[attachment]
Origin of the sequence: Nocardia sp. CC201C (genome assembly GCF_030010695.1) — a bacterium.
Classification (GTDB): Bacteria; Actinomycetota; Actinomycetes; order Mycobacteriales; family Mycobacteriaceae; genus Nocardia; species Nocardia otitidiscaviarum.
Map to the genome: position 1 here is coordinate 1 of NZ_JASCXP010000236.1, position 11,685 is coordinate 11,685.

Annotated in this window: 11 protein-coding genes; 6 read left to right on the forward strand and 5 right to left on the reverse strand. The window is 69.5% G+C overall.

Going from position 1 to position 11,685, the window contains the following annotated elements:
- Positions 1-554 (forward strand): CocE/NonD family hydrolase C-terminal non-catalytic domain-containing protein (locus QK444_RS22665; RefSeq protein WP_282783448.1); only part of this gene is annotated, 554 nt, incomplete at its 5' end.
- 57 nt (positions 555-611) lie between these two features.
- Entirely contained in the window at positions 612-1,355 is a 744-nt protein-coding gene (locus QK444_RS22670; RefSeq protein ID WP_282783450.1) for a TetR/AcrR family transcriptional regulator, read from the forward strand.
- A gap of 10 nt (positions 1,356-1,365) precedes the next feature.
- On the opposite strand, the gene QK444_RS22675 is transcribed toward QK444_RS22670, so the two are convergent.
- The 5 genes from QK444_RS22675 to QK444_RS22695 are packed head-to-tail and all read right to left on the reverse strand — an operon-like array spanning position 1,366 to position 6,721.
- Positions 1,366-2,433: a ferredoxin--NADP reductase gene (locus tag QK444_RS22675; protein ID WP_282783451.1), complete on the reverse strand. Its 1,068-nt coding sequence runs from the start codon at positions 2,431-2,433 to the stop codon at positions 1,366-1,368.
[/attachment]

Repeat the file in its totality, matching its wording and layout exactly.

Origin of the sequence: Nocardia sp. CC201C (genome assembly GCF_030010695.1) — a bacterium.
Classification (GTDB): Bacteria; Actinomycetota; Actinomycetes; order Mycobacteriales; family Mycobacteriaceae; genus Nocardia; species Nocardia otitidiscaviarum.
Map to the genome: position 1 here is coordinate 1 of NZ_JASCXP010000236.1, position 11,685 is coordinate 11,685.

Annotated in this window: 11 protein-coding genes; 6 read left to right on the forward strand and 5 right to left on the reverse strand. The window is 69.5% G+C overall.

Going from position 1 to position 11,685, the window contains the following annotated elements:
- Positions 1-554 (forward strand): CocE/NonD family hydrolase C-terminal non-catalytic domain-containing protein (locus QK444_RS22665; RefSeq protein WP_282783448.1); only part of this gene is annotated, 554 nt, incomplete at its 5' end.
- 57 nt (positions 555-611) lie between these two features.
- Entirely contained in the window at positions 612-1,355 is a 744-nt protein-coding gene (locus QK444_RS22670; RefSeq protein ID WP_282783450.1) for a TetR/AcrR family transcriptional regulator, read from the forward strand.
- A gap of 10 nt (positions 1,356-1,365) precedes the next feature.
- On the opposite strand, the gene QK444_RS22675 is transcribed toward QK444_RS22670, so the two are convergent.
- The 5 genes from QK444_RS22675 to QK444_RS22695 are packed head-to-tail and all read right to left on the reverse strand — an operon-like array spanning position 1,366 to position 6,721.
- Positions 1,366-2,433: a ferredoxin--NADP reductase gene (locus tag QK444_RS22675; protein ID WP_282783451.1), complete on the reverse strand. Its 1,068-nt coding sequence runs from the start codon at positions 2,431-2,433 to the stop codon at positions 1,366-1,368.